Privatizing Water In The US: Billions Spent On Public Utilities Diminish Citizen Control

By @MMichaelsMPN |
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    In this Feb. 22, 2006 file photo, houses located in the Pocket Area of Sacramento, Calif., are seen along the Sacramento River. (AP Photo/Rich Pedroncelli, file)

    In this Feb. 22, 2006 file photo, houses located in the Pocket Area of Sacramento, Calif., are seen along the Sacramento River. (AP Photo/Rich Pedroncelli, file)


    (MintPress) — Private equity firms have raised an estimated $186 billion  to purchase public water and sewer facilities across the U.S., a trend that environmentalists and community members believe is endangering citizen control of water supplies. A report released earlier this week by Food and Water Watch, a public interest organization, contends that the privatization of water utilities puts cash-strapped towns in a difficult bargaining position.

    More concerning for citizens is the report’s expectation that towns privatizing water account for budget shortfalls will experience “decreases in service and steep price hikes— all while private companies make massive profits.”

    While the issue is of major concern for environmental groups and concerned citizens, maintaining public control and management of natural resources has become a much larger problem in Latin American countries, where indigenous populations have been displaced and are unable to seek redress for their environmental grievances.

     

    Food And Water Watch report

    Since 2000, major investment funds managed by JPMorgan Chase, Australian bank Macquarie and the Carlyle Group have purchased public water and sewer works across the U.S. The trend has accelerated in recent years, with a sharp uptick from 2005 to present.

    According to the report, “As of January 2012, private equity players had raised $186 billion through 276 different infrastructure funds and were seeking an additional $93 billion through 144 infrastructure funds.”

    Wenonah Hauter, the Food and Water Watch Executive Director, commented on the increased privatization of water supplies, saying:

     “Like Wall Street’s manipulation of the housing market in the previous decade, private equity firms and investment bankers are increasingly looking to cash in on one of our most essential resources—water.”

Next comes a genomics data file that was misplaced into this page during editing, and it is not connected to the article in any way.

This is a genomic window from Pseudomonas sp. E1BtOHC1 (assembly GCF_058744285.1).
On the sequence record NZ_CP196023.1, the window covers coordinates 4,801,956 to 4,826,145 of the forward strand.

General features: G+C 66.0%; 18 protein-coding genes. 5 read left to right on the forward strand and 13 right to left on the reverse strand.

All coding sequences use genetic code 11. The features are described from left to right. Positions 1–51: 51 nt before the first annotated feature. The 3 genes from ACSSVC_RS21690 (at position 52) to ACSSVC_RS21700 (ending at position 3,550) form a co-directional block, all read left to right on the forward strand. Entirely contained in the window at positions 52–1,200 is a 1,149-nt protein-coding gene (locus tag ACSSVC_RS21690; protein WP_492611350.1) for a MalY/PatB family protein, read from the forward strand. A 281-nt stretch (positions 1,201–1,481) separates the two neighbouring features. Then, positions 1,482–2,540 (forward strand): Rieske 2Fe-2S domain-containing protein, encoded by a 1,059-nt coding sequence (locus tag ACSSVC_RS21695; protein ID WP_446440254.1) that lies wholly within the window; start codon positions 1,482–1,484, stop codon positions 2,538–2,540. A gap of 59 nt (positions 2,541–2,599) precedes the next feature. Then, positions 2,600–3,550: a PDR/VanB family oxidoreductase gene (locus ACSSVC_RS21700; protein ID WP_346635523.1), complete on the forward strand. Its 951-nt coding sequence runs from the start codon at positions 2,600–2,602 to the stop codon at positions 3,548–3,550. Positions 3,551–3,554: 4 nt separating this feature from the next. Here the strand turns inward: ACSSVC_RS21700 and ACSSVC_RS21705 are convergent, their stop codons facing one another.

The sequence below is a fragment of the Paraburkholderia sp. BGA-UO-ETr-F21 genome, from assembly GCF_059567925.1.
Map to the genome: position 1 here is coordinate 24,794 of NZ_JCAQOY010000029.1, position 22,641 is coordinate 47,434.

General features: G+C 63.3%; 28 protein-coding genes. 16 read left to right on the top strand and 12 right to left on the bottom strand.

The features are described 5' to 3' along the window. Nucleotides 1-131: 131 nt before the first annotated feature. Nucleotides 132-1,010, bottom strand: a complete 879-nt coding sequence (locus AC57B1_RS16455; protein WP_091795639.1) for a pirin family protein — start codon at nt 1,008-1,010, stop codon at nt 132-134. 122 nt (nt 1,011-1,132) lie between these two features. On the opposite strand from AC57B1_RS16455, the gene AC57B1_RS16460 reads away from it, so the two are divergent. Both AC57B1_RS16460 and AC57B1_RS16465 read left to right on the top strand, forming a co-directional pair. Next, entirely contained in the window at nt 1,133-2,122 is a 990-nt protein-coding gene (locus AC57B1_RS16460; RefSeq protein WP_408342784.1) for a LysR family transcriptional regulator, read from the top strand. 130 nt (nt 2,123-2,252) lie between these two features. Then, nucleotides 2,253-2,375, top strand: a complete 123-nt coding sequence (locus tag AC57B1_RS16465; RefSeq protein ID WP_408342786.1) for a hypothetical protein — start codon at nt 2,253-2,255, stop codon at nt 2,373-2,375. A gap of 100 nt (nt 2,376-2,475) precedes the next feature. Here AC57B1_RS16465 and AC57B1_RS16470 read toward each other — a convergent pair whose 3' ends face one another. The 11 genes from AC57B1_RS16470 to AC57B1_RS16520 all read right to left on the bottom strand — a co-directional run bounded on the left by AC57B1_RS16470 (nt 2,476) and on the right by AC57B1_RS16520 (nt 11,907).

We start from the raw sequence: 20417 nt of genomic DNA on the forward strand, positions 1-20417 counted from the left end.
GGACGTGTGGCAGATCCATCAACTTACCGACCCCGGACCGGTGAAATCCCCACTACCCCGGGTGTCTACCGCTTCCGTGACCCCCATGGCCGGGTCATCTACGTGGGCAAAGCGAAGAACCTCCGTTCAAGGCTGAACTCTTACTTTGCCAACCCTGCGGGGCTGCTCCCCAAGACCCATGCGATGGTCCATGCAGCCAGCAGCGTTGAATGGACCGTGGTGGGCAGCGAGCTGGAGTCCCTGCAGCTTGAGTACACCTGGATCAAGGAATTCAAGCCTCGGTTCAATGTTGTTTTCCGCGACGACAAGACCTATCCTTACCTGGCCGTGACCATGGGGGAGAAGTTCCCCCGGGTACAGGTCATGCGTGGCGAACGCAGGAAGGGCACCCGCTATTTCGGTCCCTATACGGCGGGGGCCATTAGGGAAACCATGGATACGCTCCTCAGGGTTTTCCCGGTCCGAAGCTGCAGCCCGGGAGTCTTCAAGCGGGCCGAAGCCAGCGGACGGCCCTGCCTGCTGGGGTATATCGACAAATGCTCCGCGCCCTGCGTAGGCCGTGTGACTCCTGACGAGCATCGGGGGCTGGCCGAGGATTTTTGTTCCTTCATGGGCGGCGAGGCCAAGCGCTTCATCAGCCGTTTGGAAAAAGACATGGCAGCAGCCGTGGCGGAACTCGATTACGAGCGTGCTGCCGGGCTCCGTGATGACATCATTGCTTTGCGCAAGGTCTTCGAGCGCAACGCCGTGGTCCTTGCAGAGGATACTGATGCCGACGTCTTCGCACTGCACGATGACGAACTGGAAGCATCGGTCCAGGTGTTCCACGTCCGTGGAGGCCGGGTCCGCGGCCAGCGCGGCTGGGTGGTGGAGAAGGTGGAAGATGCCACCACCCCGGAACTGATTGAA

In one of the larger cases, the Nassau County officials proposed leasing the sewer system in what was presented to the public as a “debt reduction and sewer stabilization plan.” United Water was selected to run the sewers and Morgan Stanley was the proposed financial advisor.

    The plan was eventually nixed after credit rating agencies deemed it to be risky and incapable of addressing the underlying fiscal problems of the county.

    George Marlin, the executive director of the authority, offered his own criticism of the plan, saying, “As for the county’s so-called ‘Debt-Reduction Plan,’ in my 35 years as an investment banker, I have never come across such an ill-conceived plan.”

    Marlin continued, calling the privatization a “sheer folly” and an “ill-conceived backdoor borrowing scheme that was akin to using a credit card with a 15 percent annual interest rate to pay of a home mortgage loan that had a 4 percent annual interest rate.”

    The Nassau county plan, as well as the failed 2008 Reno, Nev. plan, were cited in the Food and Water Watch report, “Private Equity, Public Inequity: The Public Cost of Private Equity Takeovers of U.S. Water Infrastructure,” as risky investments with little to no accountability.

    Hauter added, “These deals are ultimately a bum deal for consumers, who will end up paying the price through increased water bills and degraded service.”

    Private equity firms are also named in the report as “notorious tax evaders,” skirting taxation laws through loopholes. One firm cited, the Carlyle Group, reportedly made more than $4 billion in profit but paid an effective income tax rate of only 2 percent.